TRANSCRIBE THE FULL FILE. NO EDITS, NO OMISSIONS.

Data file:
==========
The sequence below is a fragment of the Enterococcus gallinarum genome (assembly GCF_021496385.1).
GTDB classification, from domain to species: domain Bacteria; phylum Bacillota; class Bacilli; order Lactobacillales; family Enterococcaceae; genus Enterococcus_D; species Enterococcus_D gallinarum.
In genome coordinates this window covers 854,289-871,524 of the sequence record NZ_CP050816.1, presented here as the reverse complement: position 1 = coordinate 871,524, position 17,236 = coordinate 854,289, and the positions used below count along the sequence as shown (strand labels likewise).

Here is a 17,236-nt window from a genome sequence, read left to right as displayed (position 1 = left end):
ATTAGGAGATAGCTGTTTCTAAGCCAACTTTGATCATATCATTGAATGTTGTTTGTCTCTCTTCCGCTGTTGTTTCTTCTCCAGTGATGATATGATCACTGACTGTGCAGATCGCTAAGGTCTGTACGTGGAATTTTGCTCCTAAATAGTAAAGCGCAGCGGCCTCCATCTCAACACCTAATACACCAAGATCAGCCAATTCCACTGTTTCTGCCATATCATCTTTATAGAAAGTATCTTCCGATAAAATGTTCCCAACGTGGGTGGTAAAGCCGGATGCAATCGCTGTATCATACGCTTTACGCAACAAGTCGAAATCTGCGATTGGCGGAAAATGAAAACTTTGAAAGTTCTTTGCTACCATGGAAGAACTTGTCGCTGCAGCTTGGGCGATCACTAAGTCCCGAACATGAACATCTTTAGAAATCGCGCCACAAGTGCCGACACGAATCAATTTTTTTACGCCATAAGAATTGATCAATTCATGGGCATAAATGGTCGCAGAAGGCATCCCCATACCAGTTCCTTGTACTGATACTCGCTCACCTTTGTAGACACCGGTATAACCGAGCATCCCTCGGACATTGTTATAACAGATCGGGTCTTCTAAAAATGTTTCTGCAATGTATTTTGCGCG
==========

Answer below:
The sequence below is a fragment of the Enterococcus gallinarum genome (assembly GCF_021496385.1).
GTDB classification, from domain to species: domain Bacteria; phylum Bacillota; class Bacilli; order Lactobacillales; family Enterococcaceae; genus Enterococcus_D; species Enterococcus_D gallinarum.
In genome coordinates this window covers 854,289-871,524 of the sequence record NZ_CP050816.1, presented here as the reverse complement: position 1 = coordinate 871,524, position 17,236 = coordinate 854,289, and the positions used below count along the sequence as shown (strand labels likewise).

Here is a 17,236-nt window from a genome sequence, read left to right as displayed (position 1 = left end):
ATTAGGAGATAGCTGTTTCTAAGCCAACTTTGATCATATCATTGAATGTTGTTTGTCTCTCTTCCGCTGTTGTTTCTTCTCCAGTGATGATATGATCACTGACTGTGCAGATCGCTAAGGTCTGTACGTGGAATTTTGCTCCTAAATAGTAAAGCGCAGCGGCCTCCATCTCAACACCTAATACACCAAGATCAGCCAATTCCACTGTTTCTGCCATATCATCTTTATAGAAAGTATCTTCCGATAAAATGTTCCCAACGTGGGTGGTAAAGCCGGATGCAATCGCTGTATCATACGCTTTACGCAACAAGTCGAAATCTGCGATTGGCGGAAAATGAAAACTTTGAAAGTTCTTTGCTACCATGGAAGAACTTGTCGCTGCAGCTTGGGCGATCACTAAGTCCCGAACATGAACATCTTTAGAAATCGCGCCACAAGTGCCGACACGAATCAATTTTTTTACGCCATAAGAATTGATCAATTCATGGGCATAAATGGTCGCAGAAGGCATCCCCATACCAGTTCCTTGTACTGATACTCGCTCACCTTTGTAGACACCGGTATAACCGAGCATCCCTCGGACATTGTTATAACAGATCGGGTCTTCTAAAAATGTTTCTGCAATGTATTTTGCGCG